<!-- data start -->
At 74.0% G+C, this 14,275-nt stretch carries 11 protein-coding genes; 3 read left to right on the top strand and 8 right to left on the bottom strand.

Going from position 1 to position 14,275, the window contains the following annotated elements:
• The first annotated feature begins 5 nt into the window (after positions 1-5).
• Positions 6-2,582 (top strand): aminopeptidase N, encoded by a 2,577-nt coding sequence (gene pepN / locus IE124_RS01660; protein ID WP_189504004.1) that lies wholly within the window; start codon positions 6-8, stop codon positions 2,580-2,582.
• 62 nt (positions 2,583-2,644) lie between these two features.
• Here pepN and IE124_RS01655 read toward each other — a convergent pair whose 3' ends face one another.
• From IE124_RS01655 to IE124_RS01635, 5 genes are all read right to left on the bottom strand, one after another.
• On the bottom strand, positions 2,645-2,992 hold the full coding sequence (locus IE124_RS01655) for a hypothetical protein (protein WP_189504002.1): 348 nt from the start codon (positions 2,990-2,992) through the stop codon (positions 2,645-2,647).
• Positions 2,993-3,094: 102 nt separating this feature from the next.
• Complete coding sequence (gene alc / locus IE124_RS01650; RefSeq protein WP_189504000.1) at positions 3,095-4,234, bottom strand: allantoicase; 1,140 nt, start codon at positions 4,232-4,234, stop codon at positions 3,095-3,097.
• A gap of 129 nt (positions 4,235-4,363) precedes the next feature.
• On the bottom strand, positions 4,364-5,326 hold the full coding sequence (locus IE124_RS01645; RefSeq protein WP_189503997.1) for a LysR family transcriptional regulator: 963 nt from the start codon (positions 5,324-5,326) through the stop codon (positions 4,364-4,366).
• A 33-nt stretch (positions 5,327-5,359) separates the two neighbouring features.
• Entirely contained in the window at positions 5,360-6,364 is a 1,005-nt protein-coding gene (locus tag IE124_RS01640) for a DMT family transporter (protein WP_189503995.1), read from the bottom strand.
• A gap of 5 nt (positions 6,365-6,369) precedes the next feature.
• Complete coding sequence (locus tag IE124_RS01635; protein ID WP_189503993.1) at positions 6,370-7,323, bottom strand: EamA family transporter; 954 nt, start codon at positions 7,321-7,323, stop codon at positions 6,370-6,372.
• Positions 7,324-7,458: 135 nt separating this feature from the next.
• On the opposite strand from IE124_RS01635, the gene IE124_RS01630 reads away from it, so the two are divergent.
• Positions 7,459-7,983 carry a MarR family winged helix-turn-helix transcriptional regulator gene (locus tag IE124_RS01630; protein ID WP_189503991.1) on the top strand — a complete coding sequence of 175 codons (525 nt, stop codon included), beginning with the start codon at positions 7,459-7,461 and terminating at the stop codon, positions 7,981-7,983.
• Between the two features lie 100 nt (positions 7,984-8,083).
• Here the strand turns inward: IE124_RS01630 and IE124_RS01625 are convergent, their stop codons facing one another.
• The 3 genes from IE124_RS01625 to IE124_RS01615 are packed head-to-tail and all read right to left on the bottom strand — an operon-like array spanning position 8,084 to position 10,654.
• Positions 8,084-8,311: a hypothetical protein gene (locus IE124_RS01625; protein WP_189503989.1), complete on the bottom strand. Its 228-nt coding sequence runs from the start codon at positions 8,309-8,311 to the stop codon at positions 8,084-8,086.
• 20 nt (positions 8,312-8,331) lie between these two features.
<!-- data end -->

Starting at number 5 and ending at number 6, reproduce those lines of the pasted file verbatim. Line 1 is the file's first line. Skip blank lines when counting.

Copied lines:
• 62 nt (positions 2,583-2,644) lie between these two features.
• Here pepN and IE124_RS01655 read toward each other — a convergent pair whose 3' ends face one another.